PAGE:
6:30pm rolled around and still no sign of the bus so I called the customer service number again. This person could not tell me where the bus was and suggested that I call the station in Flagstaff to see if they have any information as this was the stop prior to Kingman. The agent in Flagstaff had indicated that the bus was running late and had just left there 30 minutes ago. Flagstaff is approximately 150 miles from Kingman which means the bus is not going to arrive for another two hours, meanwhile I am supposed to be making a connection in Las Vegas on a bus that is scheduled to depart at 10:00pm. I called Greyhound Customer Service again telling them that my bus was not going to arrive in time to make my connection in Las Vegas and asked that they reissue my ticket for the bus that departs Kingman on Saturday morning, I will just go home and come back to catch that one. The agent said, “I’m sorry, we can’t do that”. I then asked to speak to a supervisor and after being on hold for 15 minutes I was connected with Leif, agent number 4919 and supposedly a supervisor. I told him that because their bus was late, I was going to miss my connection and that the next bus departing Las Vegas for Salt Lake City was not until nearly 8:00am Saturday morning and asked if they were going to put me up in a room in Las Vegas to which he responded “I’m sorry, we don’t do that”. Am I supposed to stay in the bus station for eight hours? Receiving no resolution whatsoever, including a refund on the ticket, I decided to wait it out.
The agent in Flagstaff was off a bit as the bus finally arrived at 7:30pm. Turns out the Greyhound bus stop in Kingman is a gravel and asphalt parking space behind one of the truck stops and next to McDonalds dispelling that mystery. When the driver got off the bus, he announced to all of the passengers that Kingman was a meal stop that they will be there for 30 minutes. I asked the driver if there was anyway that I was going to make it to Las Vegas in time for me to make my connection that departs at 10:00pm. He apologized and said he was delayed in getting the bus in Phoenix and that it was overheating climbing the hill from Phoenix to Flagstaff causing him to be way behind schedule and that we won’t make it to Las Vegas until about 11:00pm. The bus by the way, was not one of these new buses described on the Greyhound website.
It was now 8:00pm, the meal stop was over and the driver asked everyone to get on board. As the seating is first come, first serve, I had to wait until all of the current passengers got on board before I could. The driver was actually a really nice guy and the only positive thing about this experience, I wish I had taken his name but as the level of frustration was at what I thought was its peak, I was not thinking about offering any pleasant comments. He told me before we boarded that one of the front seats was open. We got on the road a few minutes past 8:00 heading to a stop in Bullhead City, dropped off a couple of people and headed to Henderson on the outskirts of Las Vegas. The stop here appeared to be an abandoned convenience store, absolutely no lights whatsoever and as the driver described, not the best neighborhood in the world. A woman and her young child were going to get off the bus and the driver asked if their ride was here. She said that he was on his way and driver told her that he could not let her off the bus if her ride was not there. She stayed on and got off with everyone else when we reached the Las Vegas Greyhound Station, yes an actual station around 11:00pm.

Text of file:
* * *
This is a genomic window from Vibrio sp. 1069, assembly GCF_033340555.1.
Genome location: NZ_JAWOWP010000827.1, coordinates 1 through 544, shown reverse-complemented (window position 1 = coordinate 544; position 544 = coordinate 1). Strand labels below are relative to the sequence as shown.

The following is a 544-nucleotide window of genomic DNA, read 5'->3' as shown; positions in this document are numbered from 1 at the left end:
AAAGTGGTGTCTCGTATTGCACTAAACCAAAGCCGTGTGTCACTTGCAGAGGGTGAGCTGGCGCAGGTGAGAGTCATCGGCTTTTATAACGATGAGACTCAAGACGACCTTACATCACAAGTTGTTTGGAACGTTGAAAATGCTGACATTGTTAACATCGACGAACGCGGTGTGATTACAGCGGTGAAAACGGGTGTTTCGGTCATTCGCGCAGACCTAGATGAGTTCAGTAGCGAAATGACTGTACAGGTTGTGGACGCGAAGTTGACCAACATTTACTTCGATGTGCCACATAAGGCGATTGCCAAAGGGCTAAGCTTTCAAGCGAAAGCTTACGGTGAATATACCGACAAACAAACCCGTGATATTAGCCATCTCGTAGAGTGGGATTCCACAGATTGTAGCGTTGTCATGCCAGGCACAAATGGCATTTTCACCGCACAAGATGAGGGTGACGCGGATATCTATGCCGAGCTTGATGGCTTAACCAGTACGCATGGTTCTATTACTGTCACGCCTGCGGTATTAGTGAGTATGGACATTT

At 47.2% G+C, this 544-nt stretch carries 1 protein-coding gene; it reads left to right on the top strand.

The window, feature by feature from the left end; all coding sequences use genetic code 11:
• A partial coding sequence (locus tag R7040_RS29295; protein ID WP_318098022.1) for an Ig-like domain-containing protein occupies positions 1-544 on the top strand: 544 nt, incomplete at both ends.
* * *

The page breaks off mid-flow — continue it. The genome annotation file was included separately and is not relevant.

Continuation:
It must have been an anomaly, but the bus that I was supposed to catch in Vegas for Salt Lake actually left when it was scheduled at 10:00pm. I proceeded to the ticket/customer service counter to have my ticket exchanged for the 7:55am departure. After waiting in line for 30 minutes, wow can you imagine that, other people having issues with Greyhound, I told the agent I needed my ticket exchanged for the morning bus. That will be $20. What?!?! You are going to charge me $20 because your bus was late forcing me to miss the connecting bus? We got that squared away and he issued me a ticket for the morning bus.
My wife called to let me know that she used her points with Marriott to get me a room in Las Vegas for the night. Good thing too because the Greyhound station in Vegas was absolutely disgusting and very crowded. I took a cab to the hotel and planned to be back to the bus station by 6:45am. Caught a few hours of sleep and returned to the station by my targeted time. Now I am out additional $30 for cab fare and my wife used points to get me a room when we could have used those points for a nice getaway for her and me.